Helping Kids With Cerebral Palsy Walk with Wearable Robots


[electronic music] Until you have a sprained
ankle or torn ACL, most of us go about our lives without even thinking about walking. Cerebral palsy is caused
by an injury to the brain or central nervous system
around the time of birth. Cerebral palsy often results
in abnormal walking pattern. The goal of this research
project is to definitively demonstrate that simple,
lightweight, wearable robots can improve walking efficiency in children with cerebral palsy. Our goal is to use this as a training tool so that one day they can walk without it. [driving electronic music] [somber piano music] When Jackson was born, he was three pounds and eleven ounces. Times would come for Jackson
to maybe start to crawl, or to walk, and he just wouldn’t. Looking back, I can see
that those were signs of cerebral palsy, but we didn’t know that he had that at the time. I noticed when we were
playing on the playground, my friends were faster than me, because my legs are
kind of still recovering from my last surgery I had. There are three primary
standard of care treatments. The first is a highly
invasive orthopedic surgery; while effective at reducing
the most severe cases, it doesn’t solve the issue. By demonstrating the
utility of this technology, we may be able to design
these early interventions. That’s what we’re going for
right now with this study. The Biomechatronics Lab
is a lab that I started here on campus about a year ago. Here, in my lab, we’re
designing pediatric-specific wearable devices, so
pediatric exoskeletons. Wearable robotics are
powered devices that augment human function, so they’re
used to improve performance, improve mobility, they can
enhance rehabilitation; basically, anything that
works synergistically with the human is a wearable robot. So for our design, we focus on making it as lightweight as possible. What this means is we kind of sacrifice some of the modularity. The set-up time required is increased, because everything’s so customized. Without that customization,
it’s very likely that we’re making walking more difficult. It amazes me, because
this is an exceedingly simple system: everything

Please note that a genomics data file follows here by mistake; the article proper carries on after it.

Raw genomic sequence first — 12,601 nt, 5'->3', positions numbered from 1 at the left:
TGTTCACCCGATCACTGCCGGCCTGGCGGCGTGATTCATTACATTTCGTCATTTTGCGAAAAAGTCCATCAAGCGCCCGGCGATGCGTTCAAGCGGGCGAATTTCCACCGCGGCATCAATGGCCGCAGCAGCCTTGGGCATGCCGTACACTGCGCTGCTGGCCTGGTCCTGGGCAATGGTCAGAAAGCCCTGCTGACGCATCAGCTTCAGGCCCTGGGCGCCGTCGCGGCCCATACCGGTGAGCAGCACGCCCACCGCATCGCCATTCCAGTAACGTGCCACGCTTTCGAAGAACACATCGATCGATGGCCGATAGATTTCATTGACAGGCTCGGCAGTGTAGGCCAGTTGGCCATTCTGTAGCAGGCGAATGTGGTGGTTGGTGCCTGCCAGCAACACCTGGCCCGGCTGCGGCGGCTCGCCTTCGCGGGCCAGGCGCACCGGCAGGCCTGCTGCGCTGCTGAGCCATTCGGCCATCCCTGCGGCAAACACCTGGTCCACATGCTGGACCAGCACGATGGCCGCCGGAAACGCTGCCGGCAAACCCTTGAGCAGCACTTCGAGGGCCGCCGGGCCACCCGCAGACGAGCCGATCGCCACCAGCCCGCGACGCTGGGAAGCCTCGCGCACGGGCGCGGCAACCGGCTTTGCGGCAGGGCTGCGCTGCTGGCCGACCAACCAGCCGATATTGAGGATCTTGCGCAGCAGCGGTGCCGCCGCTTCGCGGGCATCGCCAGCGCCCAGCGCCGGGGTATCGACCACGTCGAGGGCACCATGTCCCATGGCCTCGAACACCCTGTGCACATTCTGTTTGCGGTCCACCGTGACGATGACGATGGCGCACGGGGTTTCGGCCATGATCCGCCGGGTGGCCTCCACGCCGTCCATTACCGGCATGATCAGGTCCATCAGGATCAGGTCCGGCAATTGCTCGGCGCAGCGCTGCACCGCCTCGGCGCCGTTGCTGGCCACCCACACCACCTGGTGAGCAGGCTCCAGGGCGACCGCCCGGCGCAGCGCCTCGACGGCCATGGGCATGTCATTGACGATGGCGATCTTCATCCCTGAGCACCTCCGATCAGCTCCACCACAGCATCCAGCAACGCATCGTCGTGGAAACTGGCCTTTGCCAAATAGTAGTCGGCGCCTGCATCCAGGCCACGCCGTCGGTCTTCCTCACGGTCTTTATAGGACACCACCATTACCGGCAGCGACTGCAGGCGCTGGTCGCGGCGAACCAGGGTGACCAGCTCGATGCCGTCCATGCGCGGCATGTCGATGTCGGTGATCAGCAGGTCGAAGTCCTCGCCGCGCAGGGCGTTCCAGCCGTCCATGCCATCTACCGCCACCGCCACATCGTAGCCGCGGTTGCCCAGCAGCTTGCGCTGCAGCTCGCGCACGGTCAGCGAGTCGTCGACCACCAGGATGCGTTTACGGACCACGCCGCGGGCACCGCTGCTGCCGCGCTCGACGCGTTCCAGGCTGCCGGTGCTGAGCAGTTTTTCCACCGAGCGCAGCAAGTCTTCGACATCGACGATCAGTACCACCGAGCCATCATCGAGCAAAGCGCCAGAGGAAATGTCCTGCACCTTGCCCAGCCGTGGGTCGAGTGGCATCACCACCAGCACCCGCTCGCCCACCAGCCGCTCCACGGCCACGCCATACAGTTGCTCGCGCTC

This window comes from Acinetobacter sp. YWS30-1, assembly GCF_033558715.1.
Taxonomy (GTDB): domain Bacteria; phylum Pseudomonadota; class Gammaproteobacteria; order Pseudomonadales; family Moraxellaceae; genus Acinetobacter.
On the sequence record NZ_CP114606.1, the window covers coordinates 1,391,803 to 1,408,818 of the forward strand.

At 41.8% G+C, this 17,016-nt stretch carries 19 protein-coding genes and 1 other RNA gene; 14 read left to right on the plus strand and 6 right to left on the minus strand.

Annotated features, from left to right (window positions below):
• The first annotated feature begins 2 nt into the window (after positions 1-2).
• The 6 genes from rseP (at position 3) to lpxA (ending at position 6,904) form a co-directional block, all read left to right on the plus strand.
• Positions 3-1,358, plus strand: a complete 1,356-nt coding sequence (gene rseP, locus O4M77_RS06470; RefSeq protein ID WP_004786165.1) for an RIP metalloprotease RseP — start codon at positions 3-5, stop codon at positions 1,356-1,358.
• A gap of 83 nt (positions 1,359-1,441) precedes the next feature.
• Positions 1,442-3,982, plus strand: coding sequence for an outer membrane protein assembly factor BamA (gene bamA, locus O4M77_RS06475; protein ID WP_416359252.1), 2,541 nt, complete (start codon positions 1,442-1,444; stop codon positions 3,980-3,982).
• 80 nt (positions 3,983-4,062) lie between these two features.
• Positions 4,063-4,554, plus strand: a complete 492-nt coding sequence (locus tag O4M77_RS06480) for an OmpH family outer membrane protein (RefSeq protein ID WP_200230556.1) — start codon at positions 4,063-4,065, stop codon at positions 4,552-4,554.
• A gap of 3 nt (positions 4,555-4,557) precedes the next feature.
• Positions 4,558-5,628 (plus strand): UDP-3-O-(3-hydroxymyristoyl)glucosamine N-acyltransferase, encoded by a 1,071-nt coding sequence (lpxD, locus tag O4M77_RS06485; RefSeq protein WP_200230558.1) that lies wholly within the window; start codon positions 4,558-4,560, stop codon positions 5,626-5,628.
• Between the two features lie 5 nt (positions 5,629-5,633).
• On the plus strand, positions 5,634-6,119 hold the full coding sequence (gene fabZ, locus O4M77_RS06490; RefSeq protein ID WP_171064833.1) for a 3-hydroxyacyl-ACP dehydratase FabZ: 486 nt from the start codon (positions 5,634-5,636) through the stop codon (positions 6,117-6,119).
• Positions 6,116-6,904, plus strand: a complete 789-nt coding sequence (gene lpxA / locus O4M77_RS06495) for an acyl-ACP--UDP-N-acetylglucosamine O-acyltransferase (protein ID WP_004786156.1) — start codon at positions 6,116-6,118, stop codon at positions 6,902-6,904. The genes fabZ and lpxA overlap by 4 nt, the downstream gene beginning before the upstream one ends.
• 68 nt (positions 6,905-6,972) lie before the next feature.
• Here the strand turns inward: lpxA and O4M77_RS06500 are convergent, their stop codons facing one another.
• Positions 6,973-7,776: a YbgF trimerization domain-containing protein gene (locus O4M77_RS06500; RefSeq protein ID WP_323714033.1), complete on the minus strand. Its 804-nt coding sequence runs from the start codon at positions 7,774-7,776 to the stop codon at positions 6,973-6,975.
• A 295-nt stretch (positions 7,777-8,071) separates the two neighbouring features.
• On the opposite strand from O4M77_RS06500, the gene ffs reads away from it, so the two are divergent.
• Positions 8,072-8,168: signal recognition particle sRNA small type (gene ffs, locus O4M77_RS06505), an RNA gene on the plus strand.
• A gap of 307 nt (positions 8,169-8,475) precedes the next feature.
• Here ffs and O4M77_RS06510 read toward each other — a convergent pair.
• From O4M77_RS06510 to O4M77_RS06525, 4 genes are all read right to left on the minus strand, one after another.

about it is very basic, yet it is effective. Be close to zero.
Okay. Now you see, it works.
How much time? Yeah, two minutes. We are ready. We have a walk with the assisted device providing a certain level of assistance, and we repeat the process
while we change how much assistance we’re providing. We’re measuring how the body moves, but also how much energy
the body is consuming. We measure that by the
face mask, so we can record how much oxygen someone is breathing, how much CO2 they’re producing. We use motion-capture cameras
and reflective markers to quantify how their joints are moving. Starting new capture. All right, now we’re walking back, nice job. Alright, get ready, Jackson. We’re going to slow you
down in three, two, one. There you go, alright. It’s good to be Superman, huh? How’re you doing? How’d that one feel? Was it rough, or was it okay? It was okay. It’s really important for us
to come up with a solution that will span across this
continuum of walking ability. We have three participants partaking in the study right now. One of them is Jackson,
and we have Waylon. These two participants
are partaking in the study so we can answer this early
intervention question. So, how young would the use of a wearable robotic device make sense? Really, we want to come up with
a solution that has utility for young children who
are still able to walk relatively normally, as well
as for older individuals like Mariah, who have
more trouble walking. Unfortunately, cerebral
palsy is a condition with no known cure, and there’s
really no anticipated cure. But what we are trying
to do is make it possible for someone with cerebral
palsy to live a more normal, or ideally a completely normal, life. In 10 years, I think wearable exoskeletons will be not only increasing the mobility, how they navigate around their community, but also in improving
their underlying functions. So that, one day, they
can walk without it. They don’t have their choice that they were born with